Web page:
Following the tragic loss of lives after a crane collapse in another state, concern was raised about safety issues nationwide. One individual has more than 40 years of experience in the industry, including some years working as a crane operator and technician. He was certified as an inspector by the California Division of Occupational Safety and Health and also by the safety authorities of the state in which the recent collapse claimed the lives of construction workers.
In 2008 he had to climb down a 460-foot high machine prior to it being disassembled. Apparently, all the bolts on the mast had been loosened to speed up the dismantling process. He left the construction site and claimed his warnings were disregarded. When two workers were killed in a similar collapse in another state in 2012, he determined that the bolts had not only been loosened but also removed prematurely. He sounded the alarm publicly about the dangers of these shortcuts that were found to be common practice by dismantling crews.
This inspector also revealed that the recent crane collapse in Seattle happened because the mast was vulnerable to the wind due to the fact that all the mast pins had been removed. Even the bolts holding the cab and slew-ring in place were taken out in advance. The safety advocate says he hopes the industry will heed his warnings this time.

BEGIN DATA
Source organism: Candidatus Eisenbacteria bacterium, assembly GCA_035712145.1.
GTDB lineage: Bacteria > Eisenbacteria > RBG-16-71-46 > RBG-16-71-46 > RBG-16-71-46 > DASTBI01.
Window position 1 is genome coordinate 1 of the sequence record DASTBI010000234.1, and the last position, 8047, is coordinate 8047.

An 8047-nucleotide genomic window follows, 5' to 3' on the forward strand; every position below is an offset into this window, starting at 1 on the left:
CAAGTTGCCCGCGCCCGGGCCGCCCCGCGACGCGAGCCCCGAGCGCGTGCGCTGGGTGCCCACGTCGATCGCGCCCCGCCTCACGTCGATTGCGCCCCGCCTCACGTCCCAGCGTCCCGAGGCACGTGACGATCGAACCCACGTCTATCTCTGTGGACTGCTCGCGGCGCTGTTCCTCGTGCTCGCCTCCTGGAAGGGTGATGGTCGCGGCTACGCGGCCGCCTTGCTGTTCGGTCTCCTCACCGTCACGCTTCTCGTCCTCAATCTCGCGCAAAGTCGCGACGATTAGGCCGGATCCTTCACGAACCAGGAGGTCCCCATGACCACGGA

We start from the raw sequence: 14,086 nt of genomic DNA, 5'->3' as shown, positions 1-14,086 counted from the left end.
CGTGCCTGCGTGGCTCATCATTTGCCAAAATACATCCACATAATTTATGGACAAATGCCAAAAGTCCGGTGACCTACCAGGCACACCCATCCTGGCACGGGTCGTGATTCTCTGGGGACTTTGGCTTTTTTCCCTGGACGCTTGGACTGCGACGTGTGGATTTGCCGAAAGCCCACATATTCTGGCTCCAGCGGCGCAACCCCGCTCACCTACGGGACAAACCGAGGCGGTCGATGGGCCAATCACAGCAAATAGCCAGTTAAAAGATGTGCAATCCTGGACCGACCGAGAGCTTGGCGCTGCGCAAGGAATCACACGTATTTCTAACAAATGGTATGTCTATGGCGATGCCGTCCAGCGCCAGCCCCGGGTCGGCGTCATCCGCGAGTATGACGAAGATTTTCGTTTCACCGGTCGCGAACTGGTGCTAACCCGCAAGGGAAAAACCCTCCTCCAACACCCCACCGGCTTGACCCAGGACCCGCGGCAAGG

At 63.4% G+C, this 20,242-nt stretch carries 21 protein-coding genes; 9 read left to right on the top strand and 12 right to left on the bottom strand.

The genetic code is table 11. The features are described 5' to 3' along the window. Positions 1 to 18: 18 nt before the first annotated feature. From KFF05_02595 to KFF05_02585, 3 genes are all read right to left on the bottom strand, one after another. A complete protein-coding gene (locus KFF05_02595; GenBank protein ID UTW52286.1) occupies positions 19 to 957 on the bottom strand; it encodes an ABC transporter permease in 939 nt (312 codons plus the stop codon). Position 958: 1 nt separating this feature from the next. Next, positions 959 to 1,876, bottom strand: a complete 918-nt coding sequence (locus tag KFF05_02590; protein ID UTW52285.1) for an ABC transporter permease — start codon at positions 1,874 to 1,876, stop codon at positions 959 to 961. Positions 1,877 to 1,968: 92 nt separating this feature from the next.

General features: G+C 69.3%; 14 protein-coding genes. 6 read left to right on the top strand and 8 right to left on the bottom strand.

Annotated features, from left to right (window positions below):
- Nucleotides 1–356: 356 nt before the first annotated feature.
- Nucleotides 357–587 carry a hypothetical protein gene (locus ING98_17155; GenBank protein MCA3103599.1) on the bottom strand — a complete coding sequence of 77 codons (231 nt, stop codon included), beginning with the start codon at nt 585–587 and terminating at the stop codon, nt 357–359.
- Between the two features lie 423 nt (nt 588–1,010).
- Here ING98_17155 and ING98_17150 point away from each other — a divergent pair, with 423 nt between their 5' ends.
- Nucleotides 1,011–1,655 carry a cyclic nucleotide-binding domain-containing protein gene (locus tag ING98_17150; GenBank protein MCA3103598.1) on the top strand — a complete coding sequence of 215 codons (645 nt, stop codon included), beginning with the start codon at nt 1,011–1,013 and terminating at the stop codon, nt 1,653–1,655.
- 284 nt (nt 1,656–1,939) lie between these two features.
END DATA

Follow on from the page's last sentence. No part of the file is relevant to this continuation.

Hopefully, this will lead to strict compliance with safety standards when it comes to the dismantling of construction equipment. Construction workers in California who suffered crane-related injuries can claim workers' compensation benefits to cover medical expenses and lost wages. Families of workers who were killed in workplace accidents can also file claims with the state-regulated insurance program for coverage of end-of-life expenses and a wage replacement package.